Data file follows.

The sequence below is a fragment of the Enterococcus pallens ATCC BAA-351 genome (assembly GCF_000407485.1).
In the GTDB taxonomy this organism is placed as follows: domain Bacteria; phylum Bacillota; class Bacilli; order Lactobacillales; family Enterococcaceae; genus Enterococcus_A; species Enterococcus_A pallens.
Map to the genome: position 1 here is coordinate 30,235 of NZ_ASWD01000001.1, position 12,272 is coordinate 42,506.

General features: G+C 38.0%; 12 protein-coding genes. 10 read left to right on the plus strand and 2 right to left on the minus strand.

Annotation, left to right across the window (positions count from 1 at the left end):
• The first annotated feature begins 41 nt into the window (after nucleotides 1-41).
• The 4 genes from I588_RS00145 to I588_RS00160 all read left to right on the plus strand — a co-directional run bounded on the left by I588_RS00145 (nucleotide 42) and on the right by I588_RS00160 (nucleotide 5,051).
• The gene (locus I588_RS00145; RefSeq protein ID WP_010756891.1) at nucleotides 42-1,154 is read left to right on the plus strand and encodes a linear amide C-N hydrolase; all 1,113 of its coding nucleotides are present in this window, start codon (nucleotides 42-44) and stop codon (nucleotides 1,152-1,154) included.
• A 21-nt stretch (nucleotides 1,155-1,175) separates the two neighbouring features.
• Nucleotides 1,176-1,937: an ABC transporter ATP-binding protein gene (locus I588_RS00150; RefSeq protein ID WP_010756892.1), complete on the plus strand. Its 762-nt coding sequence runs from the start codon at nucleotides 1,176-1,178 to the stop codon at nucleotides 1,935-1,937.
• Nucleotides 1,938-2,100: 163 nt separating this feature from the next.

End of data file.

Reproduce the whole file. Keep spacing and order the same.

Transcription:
The sequence below is a fragment of the Enterococcus pallens ATCC BAA-351 genome (assembly GCF_000407485.1).
In the GTDB taxonomy this organism is placed as follows: domain Bacteria; phylum Bacillota; class Bacilli; order Lactobacillales; family Enterococcaceae; genus Enterococcus_A; species Enterococcus_A pallens.
Map to the genome: position 1 here is coordinate 30,235 of NZ_ASWD01000001.1, position 12,272 is coordinate 42,506.

General features: G+C 38.0%; 12 protein-coding genes. 10 read left to right on the plus strand and 2 right to left on the minus strand.

Annotation, left to right across the window (positions count from 1 at the left end):
• The first annotated feature begins 41 nt into the window (after nucleotides 1-41).
• The 4 genes from I588_RS00145 to I588_RS00160 all read left to right on the plus strand — a co-directional run bounded on the left by I588_RS00145 (nucleotide 42) and on the right by I588_RS00160 (nucleotide 5,051).
• The gene (locus I588_RS00145; RefSeq protein ID WP_010756891.1) at nucleotides 42-1,154 is read left to right on the plus strand and encodes a linear amide C-N hydrolase; all 1,113 of its coding nucleotides are present in this window, start codon (nucleotides 42-44) and stop codon (nucleotides 1,152-1,154) included.
• A 21-nt stretch (nucleotides 1,155-1,175) separates the two neighbouring features.
• Nucleotides 1,176-1,937: an ABC transporter ATP-binding protein gene (locus I588_RS00150; RefSeq protein ID WP_010756892.1), complete on the plus strand. Its 762-nt coding sequence runs from the start codon at nucleotides 1,176-1,178 to the stop codon at nucleotides 1,935-1,937.
• Nucleotides 1,938-2,100: 163 nt separating this feature from the next.